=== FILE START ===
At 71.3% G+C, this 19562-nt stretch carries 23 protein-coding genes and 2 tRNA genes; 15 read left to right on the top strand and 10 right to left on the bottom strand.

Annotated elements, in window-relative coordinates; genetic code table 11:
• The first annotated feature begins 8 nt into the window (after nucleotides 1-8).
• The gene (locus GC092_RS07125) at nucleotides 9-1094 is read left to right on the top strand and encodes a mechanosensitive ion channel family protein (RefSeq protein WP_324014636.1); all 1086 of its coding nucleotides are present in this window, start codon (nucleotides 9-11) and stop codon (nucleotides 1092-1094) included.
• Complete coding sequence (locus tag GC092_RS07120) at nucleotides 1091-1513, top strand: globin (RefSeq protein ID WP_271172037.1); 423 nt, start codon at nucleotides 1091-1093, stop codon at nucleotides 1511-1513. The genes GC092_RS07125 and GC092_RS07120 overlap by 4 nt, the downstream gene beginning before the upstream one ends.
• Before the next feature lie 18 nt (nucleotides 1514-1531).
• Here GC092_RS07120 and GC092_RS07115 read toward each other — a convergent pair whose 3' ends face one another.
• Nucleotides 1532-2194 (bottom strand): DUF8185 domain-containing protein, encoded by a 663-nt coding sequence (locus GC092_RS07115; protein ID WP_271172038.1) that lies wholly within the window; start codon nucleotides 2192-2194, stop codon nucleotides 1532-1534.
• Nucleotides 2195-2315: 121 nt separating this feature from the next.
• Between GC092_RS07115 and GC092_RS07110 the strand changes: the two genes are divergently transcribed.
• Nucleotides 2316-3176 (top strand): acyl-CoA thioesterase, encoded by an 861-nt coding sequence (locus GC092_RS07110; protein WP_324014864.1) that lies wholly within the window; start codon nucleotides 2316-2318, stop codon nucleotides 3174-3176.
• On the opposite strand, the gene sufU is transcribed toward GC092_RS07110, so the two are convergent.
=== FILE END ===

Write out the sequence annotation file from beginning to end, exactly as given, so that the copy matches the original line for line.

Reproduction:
At 71.3% G+C, this 19562-nt stretch carries 23 protein-coding genes and 2 tRNA genes; 15 read left to right on the top strand and 10 right to left on the bottom strand.

Annotated elements, in window-relative coordinates; genetic code table 11:
• The first annotated feature begins 8 nt into the window (after nucleotides 1-8).
• The gene (locus GC092_RS07125) at nucleotides 9-1094 is read left to right on the top strand and encodes a mechanosensitive ion channel family protein (RefSeq protein WP_324014636.1); all 1086 of its coding nucleotides are present in this window, start codon (nucleotides 9-11) and stop codon (nucleotides 1092-1094) included.
• Complete coding sequence (locus tag GC092_RS07120) at nucleotides 1091-1513, top strand: globin (RefSeq protein ID WP_271172037.1); 423 nt, start codon at nucleotides 1091-1093, stop codon at nucleotides 1511-1513. The genes GC092_RS07125 and GC092_RS07120 overlap by 4 nt, the downstream gene beginning before the upstream one ends.
• Before the next feature lie 18 nt (nucleotides 1514-1531).
• Here GC092_RS07120 and GC092_RS07115 read toward each other — a convergent pair whose 3' ends face one another.
• Nucleotides 1532-2194 (bottom strand): DUF8185 domain-containing protein, encoded by a 663-nt coding sequence (locus GC092_RS07115; protein ID WP_271172038.1) that lies wholly within the window; start codon nucleotides 2192-2194, stop codon nucleotides 1532-1534.
• Nucleotides 2195-2315: 121 nt separating this feature from the next.
• Between GC092_RS07115 and GC092_RS07110 the strand changes: the two genes are divergently transcribed.
• Nucleotides 2316-3176 (top strand): acyl-CoA thioesterase, encoded by an 861-nt coding sequence (locus GC092_RS07110; protein WP_324014864.1) that lies wholly within the window; start codon nucleotides 2316-2318, stop codon nucleotides 3174-3176.
• On the opposite strand, the gene sufU is transcribed toward GC092_RS07110, so the two are convergent.